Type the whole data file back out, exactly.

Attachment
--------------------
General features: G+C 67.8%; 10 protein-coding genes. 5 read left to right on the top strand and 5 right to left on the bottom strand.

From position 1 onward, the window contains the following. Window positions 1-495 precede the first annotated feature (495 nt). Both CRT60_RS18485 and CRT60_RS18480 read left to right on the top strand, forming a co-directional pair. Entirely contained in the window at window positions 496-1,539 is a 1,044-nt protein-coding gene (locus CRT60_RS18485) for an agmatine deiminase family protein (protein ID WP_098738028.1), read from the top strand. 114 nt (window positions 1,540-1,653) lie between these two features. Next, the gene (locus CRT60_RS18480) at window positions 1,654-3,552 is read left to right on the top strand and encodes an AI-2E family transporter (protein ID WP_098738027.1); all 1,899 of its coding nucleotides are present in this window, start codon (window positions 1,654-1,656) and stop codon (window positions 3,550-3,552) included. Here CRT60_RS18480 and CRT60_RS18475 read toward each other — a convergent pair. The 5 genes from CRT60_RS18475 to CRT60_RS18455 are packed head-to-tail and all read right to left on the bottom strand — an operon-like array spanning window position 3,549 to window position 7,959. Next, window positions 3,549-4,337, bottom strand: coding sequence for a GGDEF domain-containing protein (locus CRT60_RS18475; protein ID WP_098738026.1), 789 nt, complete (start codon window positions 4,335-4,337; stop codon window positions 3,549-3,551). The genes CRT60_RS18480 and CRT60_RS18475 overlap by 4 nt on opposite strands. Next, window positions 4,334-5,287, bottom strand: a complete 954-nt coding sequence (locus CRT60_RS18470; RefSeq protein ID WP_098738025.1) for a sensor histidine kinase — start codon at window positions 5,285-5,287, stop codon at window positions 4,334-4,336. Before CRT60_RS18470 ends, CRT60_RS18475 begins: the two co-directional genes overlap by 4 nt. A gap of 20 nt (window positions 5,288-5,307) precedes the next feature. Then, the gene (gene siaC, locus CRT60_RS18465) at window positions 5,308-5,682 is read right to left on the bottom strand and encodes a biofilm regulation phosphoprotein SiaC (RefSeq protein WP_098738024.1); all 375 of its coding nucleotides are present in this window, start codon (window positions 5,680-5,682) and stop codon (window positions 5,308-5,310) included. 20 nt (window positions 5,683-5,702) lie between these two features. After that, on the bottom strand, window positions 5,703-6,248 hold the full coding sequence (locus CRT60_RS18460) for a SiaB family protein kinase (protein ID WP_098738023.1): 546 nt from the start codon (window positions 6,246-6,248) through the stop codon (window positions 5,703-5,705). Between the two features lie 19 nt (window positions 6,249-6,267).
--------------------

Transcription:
General features: G+C 67.8%; 10 protein-coding genes. 5 read left to right on the top strand and 5 right to left on the bottom strand.

From position 1 onward, the window contains the following. Window positions 1-495 precede the first annotated feature (495 nt). Both CRT60_RS18485 and CRT60_RS18480 read left to right on the top strand, forming a co-directional pair. Entirely contained in the window at window positions 496-1,539 is a 1,044-nt protein-coding gene (locus CRT60_RS18485) for an agmatine deiminase family protein (protein ID WP_098738028.1), read from the top strand. 114 nt (window positions 1,540-1,653) lie between these two features. Next, the gene (locus CRT60_RS18480) at window positions 1,654-3,552 is read left to right on the top strand and encodes an AI-2E family transporter (protein ID WP_098738027.1); all 1,899 of its coding nucleotides are present in this window, start codon (window positions 1,654-1,656) and stop codon (window positions 3,550-3,552) included. Here CRT60_RS18480 and CRT60_RS18475 read toward each other — a convergent pair. The 5 genes from CRT60_RS18475 to CRT60_RS18455 are packed head-to-tail and all read right to left on the bottom strand — an operon-like array spanning window position 3,549 to window position 7,959. Next, window positions 3,549-4,337, bottom strand: coding sequence for a GGDEF domain-containing protein (locus CRT60_RS18475; protein ID WP_098738026.1), 789 nt, complete (start codon window positions 4,335-4,337; stop codon window positions 3,549-3,551). The genes CRT60_RS18480 and CRT60_RS18475 overlap by 4 nt on opposite strands. Next, window positions 4,334-5,287, bottom strand: a complete 954-nt coding sequence (locus CRT60_RS18470; RefSeq protein ID WP_098738025.1) for a sensor histidine kinase — start codon at window positions 5,285-5,287, stop codon at window positions 4,334-4,336. Before CRT60_RS18470 ends, CRT60_RS18475 begins: the two co-directional genes overlap by 4 nt. A gap of 20 nt (window positions 5,288-5,307) precedes the next feature. Then, the gene (gene siaC, locus CRT60_RS18465) at window positions 5,308-5,682 is read right to left on the bottom strand and encodes a biofilm regulation phosphoprotein SiaC (RefSeq protein WP_098738024.1); all 375 of its coding nucleotides are present in this window, start codon (window positions 5,680-5,682) and stop codon (window positions 5,308-5,310) included. 20 nt (window positions 5,683-5,702) lie between these two features. After that, on the bottom strand, window positions 5,703-6,248 hold the full coding sequence (locus CRT60_RS18460) for a SiaB family protein kinase (protein ID WP_098738023.1): 546 nt from the start codon (window positions 6,246-6,248) through the stop codon (window positions 5,703-5,705). Between the two features lie 19 nt (window positions 6,249-6,267).